Ever since demo version 0.9b of SSF2, players can fight against opponents online through a proprietary system dubbed the "McLeodGaming Network".[5][6] Connections use the proprietary Adobe RTMFP technology unless the "high latency" setting is chosen, which hands the players off to a server rather than using a P2P connection.

Playable characters[edit]

The original Super Smash Flash features 30 characters. These characters represent a wide variety of media, spanning not only video games but also manga, animated film, and fan-made creations. Like in the Super Smash Bros. series, a number of these characters must be "unlocked" through various means.

Super Smash Flash 2 Beta currently features 47 playable characters. As the game is still in development, this number is still subject to change. Fan-made newcomers from the previous game will not reappear due to the developers wanting to give a more professional tone to the game.

Fighter Flash Flash 2 Franchise
Bandana Dee No Yes Kirby
Black Mage No Yes Final Fantasy
Blade Yes No McLeodGaming
Blue Yes No
Bomberman No Yes Bomberman
Bowser No Yes Super Mario
Captain Falcon Yes Yes F-Zero
Chibi-Robo No Yes Chibi-Robo!
Cloud Yes No Final Fantasy
Crono Yes No Chrono
Donkey Kong No Yes Donkey Kong
Falco No Yes Star Fox
Fox Yes Yes
Ganondorf No Yes The Legend of Zelda
Goku No Yes Dragon Ball
Ichigo No Yes Bleach
Inuyasha Yes No Inuyasha
Isaac No Yes Golden Sun
Jigglypuff Yes Yes Pokémon
Kirby Yes Yes Kirby
Knuckles Yes No Sonic the Hedgehog
Krystal No Yes Star Fox
Link Yes Yes The Legend of Zelda
Lloyd Yes Yes Tales of Symphonia
Lucario No Yes Pokémon
Luigi Yes Yes Super Mario
Luffy No Yes One Piece
Mario Yes Yes Super Mario
Marth No Yes Fire Emblem
Mega Man No Yes Mega Man
Meta Knight Yes Yes Kirby
Mewtwo Yes No Pokémon
Mr. Game and Watch Yes Yes Game and Watch
Mr. Incredible Yes No The Incredibles
Naruto Yes Yes Naruto
Ness No Yes EarthBound
Pac-Man No Yes Pac-Man
Peach No Yes Super Mario
Pichu No Yes Pokémon
Pikachu Yes Yes
Pit No Yes Kid Icarus
Rayman No Yes Rayman
Ryu No Yes Street Fighter
Samus Yes Yes Metroid
Sandbag No Yes Super Smash Bros.
Shadow Yes No Sonic the Hedgehog
Sheik Yes Yes The Legend of Zelda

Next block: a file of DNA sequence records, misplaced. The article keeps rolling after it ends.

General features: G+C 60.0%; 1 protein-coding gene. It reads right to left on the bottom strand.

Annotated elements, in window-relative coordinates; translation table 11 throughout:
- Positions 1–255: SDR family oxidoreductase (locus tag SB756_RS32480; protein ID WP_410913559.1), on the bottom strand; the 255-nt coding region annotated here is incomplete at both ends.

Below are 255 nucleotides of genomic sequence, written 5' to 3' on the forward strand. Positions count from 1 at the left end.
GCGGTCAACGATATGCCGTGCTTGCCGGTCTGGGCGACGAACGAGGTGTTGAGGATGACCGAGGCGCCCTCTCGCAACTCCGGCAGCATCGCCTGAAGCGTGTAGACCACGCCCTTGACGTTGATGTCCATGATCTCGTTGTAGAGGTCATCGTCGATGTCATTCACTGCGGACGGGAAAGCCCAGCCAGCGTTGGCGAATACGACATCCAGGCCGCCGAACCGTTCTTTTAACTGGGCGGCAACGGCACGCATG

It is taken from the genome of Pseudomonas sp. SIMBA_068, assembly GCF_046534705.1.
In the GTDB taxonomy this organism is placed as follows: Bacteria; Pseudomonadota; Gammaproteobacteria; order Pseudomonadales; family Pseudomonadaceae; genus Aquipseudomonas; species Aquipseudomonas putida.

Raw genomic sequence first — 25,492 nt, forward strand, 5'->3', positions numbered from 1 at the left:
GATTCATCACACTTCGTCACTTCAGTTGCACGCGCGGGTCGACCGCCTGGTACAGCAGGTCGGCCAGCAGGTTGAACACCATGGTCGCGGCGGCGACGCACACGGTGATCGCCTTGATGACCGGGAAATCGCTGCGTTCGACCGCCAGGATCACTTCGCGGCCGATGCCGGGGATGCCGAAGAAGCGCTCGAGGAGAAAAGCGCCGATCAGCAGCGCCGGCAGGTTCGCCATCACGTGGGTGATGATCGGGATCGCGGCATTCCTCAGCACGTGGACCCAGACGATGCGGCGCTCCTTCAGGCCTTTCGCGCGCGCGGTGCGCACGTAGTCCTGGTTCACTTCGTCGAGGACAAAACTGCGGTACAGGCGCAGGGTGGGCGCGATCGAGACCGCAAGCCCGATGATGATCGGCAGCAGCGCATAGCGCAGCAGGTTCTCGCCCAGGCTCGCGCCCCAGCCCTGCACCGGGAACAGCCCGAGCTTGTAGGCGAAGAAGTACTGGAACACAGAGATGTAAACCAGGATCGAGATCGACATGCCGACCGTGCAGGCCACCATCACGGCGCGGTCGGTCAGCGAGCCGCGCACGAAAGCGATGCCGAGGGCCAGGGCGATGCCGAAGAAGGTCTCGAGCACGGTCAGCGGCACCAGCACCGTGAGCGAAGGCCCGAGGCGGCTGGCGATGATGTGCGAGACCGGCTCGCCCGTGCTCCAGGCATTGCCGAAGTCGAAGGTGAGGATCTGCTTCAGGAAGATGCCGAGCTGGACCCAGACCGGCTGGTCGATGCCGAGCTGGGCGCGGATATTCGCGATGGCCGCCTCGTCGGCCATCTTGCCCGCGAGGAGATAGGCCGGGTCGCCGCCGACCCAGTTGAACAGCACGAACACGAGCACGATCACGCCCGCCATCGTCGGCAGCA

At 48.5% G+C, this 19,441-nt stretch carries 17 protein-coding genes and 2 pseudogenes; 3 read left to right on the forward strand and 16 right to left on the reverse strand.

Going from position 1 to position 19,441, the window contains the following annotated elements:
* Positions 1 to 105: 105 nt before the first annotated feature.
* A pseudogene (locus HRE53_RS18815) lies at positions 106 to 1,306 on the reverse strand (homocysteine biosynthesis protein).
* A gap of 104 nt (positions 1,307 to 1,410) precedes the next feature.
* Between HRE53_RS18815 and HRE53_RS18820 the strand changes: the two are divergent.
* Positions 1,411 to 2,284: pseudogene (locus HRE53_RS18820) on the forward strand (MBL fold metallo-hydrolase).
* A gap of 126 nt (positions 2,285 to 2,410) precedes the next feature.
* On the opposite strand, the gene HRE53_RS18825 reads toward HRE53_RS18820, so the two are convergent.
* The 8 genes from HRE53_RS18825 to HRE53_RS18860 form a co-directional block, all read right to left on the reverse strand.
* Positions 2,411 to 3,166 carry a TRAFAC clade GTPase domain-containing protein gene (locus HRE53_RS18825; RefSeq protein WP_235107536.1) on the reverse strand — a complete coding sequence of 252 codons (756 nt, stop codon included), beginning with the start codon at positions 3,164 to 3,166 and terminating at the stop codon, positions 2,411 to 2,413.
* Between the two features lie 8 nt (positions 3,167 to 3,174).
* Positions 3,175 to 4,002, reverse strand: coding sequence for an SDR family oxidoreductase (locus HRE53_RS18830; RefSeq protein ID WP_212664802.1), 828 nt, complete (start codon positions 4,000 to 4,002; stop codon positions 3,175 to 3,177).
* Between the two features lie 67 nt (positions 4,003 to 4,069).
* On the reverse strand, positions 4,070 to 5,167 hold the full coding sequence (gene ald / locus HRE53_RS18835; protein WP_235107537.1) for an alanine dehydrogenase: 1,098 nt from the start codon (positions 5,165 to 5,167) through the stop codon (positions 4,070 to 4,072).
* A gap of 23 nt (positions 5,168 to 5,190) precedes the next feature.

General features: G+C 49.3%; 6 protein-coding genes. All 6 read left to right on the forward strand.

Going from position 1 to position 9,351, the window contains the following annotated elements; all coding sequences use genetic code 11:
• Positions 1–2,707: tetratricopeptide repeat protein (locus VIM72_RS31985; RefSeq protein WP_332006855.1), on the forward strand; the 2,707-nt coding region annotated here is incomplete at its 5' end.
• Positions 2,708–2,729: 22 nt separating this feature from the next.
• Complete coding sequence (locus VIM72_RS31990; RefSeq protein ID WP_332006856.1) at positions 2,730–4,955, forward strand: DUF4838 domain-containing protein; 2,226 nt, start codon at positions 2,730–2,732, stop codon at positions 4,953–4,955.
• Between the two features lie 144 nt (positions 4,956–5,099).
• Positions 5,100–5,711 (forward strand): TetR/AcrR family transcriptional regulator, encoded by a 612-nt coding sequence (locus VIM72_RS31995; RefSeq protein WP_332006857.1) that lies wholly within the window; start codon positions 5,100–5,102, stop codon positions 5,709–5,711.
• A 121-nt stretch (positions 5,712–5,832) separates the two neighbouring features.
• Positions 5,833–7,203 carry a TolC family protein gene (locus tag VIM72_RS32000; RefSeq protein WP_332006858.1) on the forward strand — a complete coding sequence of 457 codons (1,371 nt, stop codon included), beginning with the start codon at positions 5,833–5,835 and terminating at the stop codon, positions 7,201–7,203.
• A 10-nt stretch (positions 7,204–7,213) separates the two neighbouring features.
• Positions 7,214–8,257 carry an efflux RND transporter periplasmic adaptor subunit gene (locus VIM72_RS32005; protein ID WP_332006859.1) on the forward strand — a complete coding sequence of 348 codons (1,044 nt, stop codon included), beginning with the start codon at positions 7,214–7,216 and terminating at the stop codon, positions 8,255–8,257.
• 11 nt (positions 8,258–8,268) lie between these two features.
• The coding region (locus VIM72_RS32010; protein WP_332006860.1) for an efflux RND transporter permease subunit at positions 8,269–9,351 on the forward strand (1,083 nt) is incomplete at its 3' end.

Simon No Yes Castlevania
Sonic Yes Yes Sonic the Hedgehog
Sora No Yes Kingdom Hearts
Super Sonic Yes The Final Smash of Sonic Sonic the Hedgehog
Tails Yes Yes
Waluigi No Yes Super Mario
Wario No Yes WarioWare
Yoshi No Yes Yoshi
X Yes No Mega Man
Young Link Yes No The Legend of Zelda
Zelda Yes Yes
Zero Yes No Mega Man
Zero Suit Samus No Yes Metroid


Development of the original Super Smash Flash began around mid-2006, as Cleod9's first Flash game project on his then TI-89-centric website, McLeodGaming, after understanding Flash coding well enough to make a full-fledged game. Although known for being a difficult game, its gameplay was hardly like that of the original Super Smash Bros. games. Originally, the game was a combat-oriented platform game starring Sonic the Hedgehog fan-characters called "Blade" and "Blue" (whom would remain playable characters even in the final product), and the focus was to get through a large level with suspended platforms taking out flying robotic bees called Buzzers (enemies from the Sega Genesis game, Sonic the Hedgehog 2).[citation needed] The game was eventually reworked into a Super Smash Bros. fan game—then early called a "flash Smash engine" by Cleod9—where small updates began incorporating new content, be new playable characters, stages or items[2] It was based on Super Smash Bros. Melee as that was the current title in the official series at the time. As Cleod9's first big flash project, the game was considered "a great success for its time".[7] The game was completed within roughly half a year's time without any outside coding assistance, and was released August 21, 2006 on Newgrounds, a website known for its user-made Flash content.[8] It is currently the 15th most played game ever on Newgrounds.

Super Smash Flash 2[edit]

Logo for Super Smash Flash 2

The success of Super Smash Flash soon led to high demand for a sequel. When McLeodGaming first started development on Super Smash Flash 2 in 2007, the game was planned to be a sequel to the original Super Smash Flash, with the incremental aesthetic and gameplay improvements. This plan was ultimately discarded in favor of making a fresh, new start to reboot the series. Despite the title, Super Smash Flash 2 is not actually a sequel; it is an entirely new game, and only retains the original name of the project because of how widely known the title has become throughout the fanbase. Although the game is not complete yet, pre-releases – also known as demos of the game – have been posted to their website for users and fans to see how far in development the game is. Various attempts to post minor updates to the game have also been posted to the "Smash Flash DOJO", one of several websites run by developers based on a similar Nintendo-run site for the Smash Bros. series, but each attempt has been abandoned.[9] Updates are also occasionally posted on the team's Facebook and Twitter pages.

There were two major turning points in the game's development. The first was on January 1, 2009, on the release of v0.4a. This was the point where the game began to sharply grow considerably more complex, leading to snags in development as the difficulty of adding new characters was stated by Cleod to have "increased exponentially" at this point.[10] The second turning point came with the following release, v0.7, on January 1, 2011. Initially thought to merely be an update that added content, Black Mage was included as a hidden character after playing ten battles. This was a shock to the fanbase, as he was the first character to be introduced who was not in the originally planned character roster. Directly related to knowledge of his surprise inclusion spreading among the general fanbase, McLeodGaming soon made an announcement that the oft-criticized planned roster had undergone a complete overhaul.[11]